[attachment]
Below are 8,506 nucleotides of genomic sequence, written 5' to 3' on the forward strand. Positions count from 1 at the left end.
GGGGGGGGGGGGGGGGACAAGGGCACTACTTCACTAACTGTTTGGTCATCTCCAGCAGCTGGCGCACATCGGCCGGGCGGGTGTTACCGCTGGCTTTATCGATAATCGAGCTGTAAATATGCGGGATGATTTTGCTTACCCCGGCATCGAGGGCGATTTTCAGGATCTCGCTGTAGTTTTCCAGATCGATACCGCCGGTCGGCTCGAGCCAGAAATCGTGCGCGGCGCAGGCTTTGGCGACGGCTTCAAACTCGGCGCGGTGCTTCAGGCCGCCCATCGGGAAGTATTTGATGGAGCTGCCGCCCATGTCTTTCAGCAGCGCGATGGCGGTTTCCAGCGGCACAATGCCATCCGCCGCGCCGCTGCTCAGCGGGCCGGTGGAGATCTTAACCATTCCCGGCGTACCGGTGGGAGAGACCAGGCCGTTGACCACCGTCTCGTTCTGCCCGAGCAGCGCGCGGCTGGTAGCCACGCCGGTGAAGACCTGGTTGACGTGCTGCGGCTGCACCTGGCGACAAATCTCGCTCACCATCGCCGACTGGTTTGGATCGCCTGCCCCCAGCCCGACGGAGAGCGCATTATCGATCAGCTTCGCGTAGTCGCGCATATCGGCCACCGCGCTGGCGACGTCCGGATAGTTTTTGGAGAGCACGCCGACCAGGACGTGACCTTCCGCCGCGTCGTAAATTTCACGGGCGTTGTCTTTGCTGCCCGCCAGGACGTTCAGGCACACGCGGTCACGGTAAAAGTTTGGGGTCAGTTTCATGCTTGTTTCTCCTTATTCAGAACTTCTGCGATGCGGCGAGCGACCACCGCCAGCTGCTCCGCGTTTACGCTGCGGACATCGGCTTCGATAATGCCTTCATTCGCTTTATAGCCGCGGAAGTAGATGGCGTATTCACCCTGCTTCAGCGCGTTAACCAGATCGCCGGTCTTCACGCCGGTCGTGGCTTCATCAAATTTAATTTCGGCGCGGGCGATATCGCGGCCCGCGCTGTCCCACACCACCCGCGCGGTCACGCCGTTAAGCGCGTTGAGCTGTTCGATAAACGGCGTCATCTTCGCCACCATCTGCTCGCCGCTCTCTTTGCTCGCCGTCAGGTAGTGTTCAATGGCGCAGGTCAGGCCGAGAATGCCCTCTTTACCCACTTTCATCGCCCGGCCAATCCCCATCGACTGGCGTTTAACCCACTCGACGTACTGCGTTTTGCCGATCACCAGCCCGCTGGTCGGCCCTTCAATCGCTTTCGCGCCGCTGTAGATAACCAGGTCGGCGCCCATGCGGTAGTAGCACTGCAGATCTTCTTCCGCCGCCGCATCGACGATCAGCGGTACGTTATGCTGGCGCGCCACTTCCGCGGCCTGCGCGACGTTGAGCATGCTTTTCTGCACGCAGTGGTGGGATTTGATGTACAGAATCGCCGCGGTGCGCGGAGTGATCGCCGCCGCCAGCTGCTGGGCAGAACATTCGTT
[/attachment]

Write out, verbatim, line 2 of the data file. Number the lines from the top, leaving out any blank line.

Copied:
GGGGGGGGGGGGGGGGACAAGGGCACTACTTCACTAACTGTTTGGTCATCTCCAGCAGCTGGCGCACATCGGCCGGGCGGGTGTTACCGCTGGCTTTATCGATAATCGAGCTGTAAATATGCGGGATGATTTTGCTTACCCCGGCATCGAGGGCGATTTTCAGGATCTCGCTGTAGTTTTCCAGATCGATACCGCCGGTCGGCTCGAGCCAGAAATCGTGCGCGGCGCAGGCTTTGGCGACGGCTTCAAACTCGGCGCGGTGCTTCAGGCCGCCCATCGGGAAGTATTTGATGGAGCTGCCGCCCATGTCTTTCAGCAGCGCGATGGCGGTTTCCAGCGGCACAATGCCATCCGCCGCGCCGCTGCTCAGCGGGCCGGTGGAGATCTTAACCATTCCCGGCGTACCGGTGGGAGAGACCAGGCCGTTGACCACCGTCTCGTTCTGCCCGAGCAGCGCGCGGCTGGTAGCCACGCCGGTGAAGACCTGGTTGACGTGCTGCGGCTGCACCTGGCGACAAATCTCGCTCACCATCGCCGACTGGTTTGGATCGCCTGCCCCCAGCCCGACGGAGAGCGCATTATCGATCAGCTTCGCGTAGTCGCGCATATCGGCCACCGCGCTGGCGACGTCCGGATAGTTTTTGGAGAGCACGCCGACCAGGACGTGACCTTCCGCCGCGTCGTAAATTTCACGGGCGTTGTCTTTGCTGCCCGCCAGGACGTTCAGGCACACGCGGTCACGGTAAAAGTTTGGGGTCAGTTTCATGCTTGTTTCTCCTTATTCAGAACTTCTGCGATGCGGCGAGCGACCACCGCCAGCTGCTCCGCGTTTACGCTGCGGACATCGGCTTCGATAATGCCTTCATTCGCTTTATAGCCGCGGAAGTAGATGGCGTATTCACCCTGCTTCAGCGCGTTAACCAGATCGCCGGTCTTCACGCCGGTCGTGGCTTCATCAAATTTAATTTCGGCGCGGGCGATATCGCGGCCCGCGCTGTCCCACACCACCCGCGCGGTCACGCCGTTAAGCGCGTTGAGCTGTTCGATAAACGGCGTCATCTTCGCCACCATCTGCTCGCCGCTCTCTTTGCTCGCCGTCAGGTAGTGTTCAATGGCGCAGGTCAGGCCGAGAATGCCCTCTTTACCCACTTTCATCGCCCGGCCAATCCCCATCGACTGGCGTTTAACCCACTCGACGTACTGCGTTTTGCCGATCACCAGCCCGCTGGTCGGCCCTTCAATCGCTTTCGCGCCGCTGTAGATAACCAGGTCGGCGCCCATGCGGTAGTAGCACTGCAGATCTTCTTCCGCCGCCGCATCGACGATCAGCGGTACGTTATGCTGGCGCGCCACTTCCGCGGCCTGCGCGACGTTGAGCATGCTTTTCTGCACGCAGTGGTGGGATTTGATGTACAGAATCGCCGCGGTGCGCGGAGTGATCGCCGCCGCCAGCTGCTGGGCAGAACATTCGTT